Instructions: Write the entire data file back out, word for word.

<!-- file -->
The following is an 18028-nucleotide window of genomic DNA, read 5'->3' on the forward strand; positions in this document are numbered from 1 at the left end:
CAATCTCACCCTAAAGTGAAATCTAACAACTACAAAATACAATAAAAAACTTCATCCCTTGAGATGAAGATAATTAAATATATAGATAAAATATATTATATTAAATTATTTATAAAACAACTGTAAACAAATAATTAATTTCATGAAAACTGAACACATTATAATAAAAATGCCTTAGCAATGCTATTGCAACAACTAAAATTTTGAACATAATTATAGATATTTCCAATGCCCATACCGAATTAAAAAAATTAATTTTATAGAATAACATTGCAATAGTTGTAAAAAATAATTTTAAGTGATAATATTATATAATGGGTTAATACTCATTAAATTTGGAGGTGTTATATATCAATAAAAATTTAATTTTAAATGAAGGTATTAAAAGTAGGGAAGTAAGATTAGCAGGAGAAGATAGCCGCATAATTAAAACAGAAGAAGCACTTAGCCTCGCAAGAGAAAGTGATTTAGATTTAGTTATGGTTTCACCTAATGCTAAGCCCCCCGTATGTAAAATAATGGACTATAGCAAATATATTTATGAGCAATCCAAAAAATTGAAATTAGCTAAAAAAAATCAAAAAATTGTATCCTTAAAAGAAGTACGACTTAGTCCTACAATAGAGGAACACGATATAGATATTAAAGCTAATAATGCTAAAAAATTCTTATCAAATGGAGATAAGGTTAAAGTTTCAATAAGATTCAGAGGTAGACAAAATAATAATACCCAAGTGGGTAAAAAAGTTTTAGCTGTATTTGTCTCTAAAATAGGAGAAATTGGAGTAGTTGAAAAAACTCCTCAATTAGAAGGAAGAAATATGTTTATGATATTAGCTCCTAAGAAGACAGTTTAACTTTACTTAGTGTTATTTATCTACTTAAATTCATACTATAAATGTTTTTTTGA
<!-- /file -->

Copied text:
The following is an 18028-nucleotide window of genomic DNA, read 5'->3' on the forward strand; positions in this document are numbered from 1 at the left end:
CAATCTCACCCTAAAGTGAAATCTAACAACTACAAAATACAATAAAAAACTTCATCCCTTGAGATGAAGATAATTAAATATATAGATAAAATATATTATATTAAATTATTTATAAAACAACTGTAAACAAATAATTAATTTCATGAAAACTGAACACATTATAATAAAAATGCCTTAGCAATGCTATTGCAACAACTAAAATTTTGAACATAATTATAGATATTTCCAATGCCCATACCGAATTAAAAAAATTAATTTTATAGAATAACATTGCAATAGTTGTAAAAAATAATTTTAAGTGATAATATTATATAATGGGTTAATACTCATTAAATTTGGAGGTGTTATATATCAATAAAAATTTAATTTTAAATGAAGGTATTAAAAGTAGGGAAGTAAGATTAGCAGGAGAAGATAGCCGCATAATTAAAACAGAAGAAGCACTTAGCCTCGCAAGAGAAAGTGATTTAGATTTAGTTATGGTTTCACCTAATGCTAAGCCCCCCGTATGTAAAATAATGGACTATAGCAAATATATTTATGAGCAATCCAAAAAATTGAAATTAGCTAAAAAAAATCAAAAAATTGTATCCTTAAAAGAAGTACGACTTAGTCCTACAATAGAGGAACACGATATAGATATTAAAGCTAATAATGCTAAAAAATTCTTATCAAATGGAGATAAGGTTAAAGTTTCAATAAGATTCAGAGGTAGACAAAATAATAATACCCAAGTGGGTAAAAAAGTTTTAGCTGTATTTGTCTCTAAAATAGGAGAAATTGGAGTAGTTGAAAAAACTCCTCAATTAGAAGGAAGAAATATGTTTATGATATTAGCTCCTAAGAAGACAGTTTAACTTTACTTAGTGTTATTTATCTACTTAAATTCATACTATAAATGTTTTTTTGA